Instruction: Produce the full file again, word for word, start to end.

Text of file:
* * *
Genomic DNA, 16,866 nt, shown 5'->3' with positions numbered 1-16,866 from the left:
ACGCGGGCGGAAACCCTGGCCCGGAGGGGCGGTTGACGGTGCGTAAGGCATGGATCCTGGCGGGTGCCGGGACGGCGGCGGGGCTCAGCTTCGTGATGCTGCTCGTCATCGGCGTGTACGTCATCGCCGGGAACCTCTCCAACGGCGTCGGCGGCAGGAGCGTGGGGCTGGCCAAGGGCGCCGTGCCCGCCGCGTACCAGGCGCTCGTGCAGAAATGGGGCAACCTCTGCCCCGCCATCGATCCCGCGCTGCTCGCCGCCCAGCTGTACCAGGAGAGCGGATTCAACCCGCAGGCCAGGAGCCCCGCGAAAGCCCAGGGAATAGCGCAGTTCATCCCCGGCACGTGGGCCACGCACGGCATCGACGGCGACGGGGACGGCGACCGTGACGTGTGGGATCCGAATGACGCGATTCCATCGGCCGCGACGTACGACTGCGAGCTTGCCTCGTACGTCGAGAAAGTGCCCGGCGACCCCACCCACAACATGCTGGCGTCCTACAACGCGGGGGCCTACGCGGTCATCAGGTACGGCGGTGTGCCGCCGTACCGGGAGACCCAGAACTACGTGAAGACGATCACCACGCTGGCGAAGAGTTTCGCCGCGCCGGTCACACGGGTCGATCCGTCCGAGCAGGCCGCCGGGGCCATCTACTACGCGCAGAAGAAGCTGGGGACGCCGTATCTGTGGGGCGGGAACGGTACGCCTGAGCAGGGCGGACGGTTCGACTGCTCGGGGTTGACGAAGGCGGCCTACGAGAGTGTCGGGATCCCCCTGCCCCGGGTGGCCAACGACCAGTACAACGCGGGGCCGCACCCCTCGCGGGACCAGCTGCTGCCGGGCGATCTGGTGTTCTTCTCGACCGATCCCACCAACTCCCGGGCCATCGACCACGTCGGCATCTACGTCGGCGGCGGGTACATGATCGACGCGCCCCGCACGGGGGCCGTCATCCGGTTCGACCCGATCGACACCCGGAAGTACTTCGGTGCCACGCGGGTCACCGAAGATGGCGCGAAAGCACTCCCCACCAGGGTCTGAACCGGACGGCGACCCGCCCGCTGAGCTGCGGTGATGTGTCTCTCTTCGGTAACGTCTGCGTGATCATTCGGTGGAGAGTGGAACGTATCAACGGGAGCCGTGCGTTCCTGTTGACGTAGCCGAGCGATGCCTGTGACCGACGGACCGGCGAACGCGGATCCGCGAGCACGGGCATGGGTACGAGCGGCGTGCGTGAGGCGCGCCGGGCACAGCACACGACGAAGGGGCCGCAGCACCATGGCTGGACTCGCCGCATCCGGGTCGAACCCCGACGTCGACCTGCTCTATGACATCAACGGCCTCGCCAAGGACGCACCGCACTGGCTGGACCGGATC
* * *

Genomic DNA, 16,866 nt, shown 5'->3' with positions numbered 1-16,866 from the left:
ACGCGGGCGGAAACCCTGGCCCGGAGGGGCGGTTGACGGTGCGTAAGGCATGGATCCTGGCGGGTGCCGGGACGGCGGCGGGGCTCAGCTTCGTGATGCTGCTCGTCATCGGCGTGTACGTCATCGCCGGGAACCTCTCCAACGGCGTCGGCGGCAGGAGCGTGGGGCTGGCCAAGGGCGCCGTGCCCGCCGCGTACCAGGCGCTCGTGCAGAAATGGGGCAACCTCTGCCCCGCCATCGATCCCGCGCTGCTCGCCGCCCAGCTGTACCAGGAGAGCGGATTCAACCCGCAGGCCAGGAGCCCCGCGAAAGCCCAGGGAATAGCGCAGTTCATCCCCGGCACGTGGGCCACGCACGGCATCGACGGCGACGGGGACGGCGACCGTGACGTGTGGGATCCGAATGACGCGATTCCATCGGCCGCGACGTACGACTGCGAGCTTGCCTCGTACGTCGAGAAAGTGCCCGGCGACCCCACCCACAACATGCTGGCGTCCTACAACGCGGGGGCCTACGCGGTCATCAGGTACGGCGGTGTGCCGCCGTACCGGGAGACCCAGAACTACGTGAAGACGATCACCACGCTGGCGAAGAGTTTCGCCGCGCCGGTCACACGGGTCGATCCGTCCGAGCAGGCCGCCGGGGCCATCTACTACGCGCAGAAGAAGCTGGGGACGCCGTATCTGTGGGGCGGGAACGGTACGCCTGAGCAGGGCGGACGGTTCGACTGCTCGGGGTTGACGAAGGCGGCCTACGAGAGTGTCGGGATCCCCCTGCCCCGGGTGGCCAACGACCAGTACAACGCGGGGCCGCACCCCTCGCGGGACCAGCTGCTGCCGGGCGATCTGGTGTTCTTCTCGACCGATCCCACCAACTCCCGGGCCATCGACCACGTCGGCATCTACGTCGGCGGCGGGTACATGATCGACGCGCCCCGCACGGGGGCCGTCATCCGGTTCGACCCGATCGACACCCGGAAGTACTTCGGTGCCACGCGGGTCACCGAAGATGGCGCGAAAGCACTCCCCACCAGGGTCTGAACCGGACGGCGACCCGCCCGCTGAGCTGCGGTGATGTGTCTCTCTTCGGTAACGTCTGCGTGATCATTCGGTGGAGAGTGGAACGTATCAACGGGAGCCGTGCGTTCCTGTTGACGTAGCCGAGCGATGCCTGTGACCGACGGACCGGCGAACGCGGATCCGCGAGCACGGGCATGGGTACGAGCGGCGTGCGTGAGGCGCGCCGGGCACAGCACACGACGAAGGGGCCGCAGCACCATGGCTGGACTCGCCGCATCCGGGTCGAACCCCGACGTCGACCTGCTCTATGACATCAACGGCCTCGCCAAGGACGCACCGCACTGGCTGGACCGGATC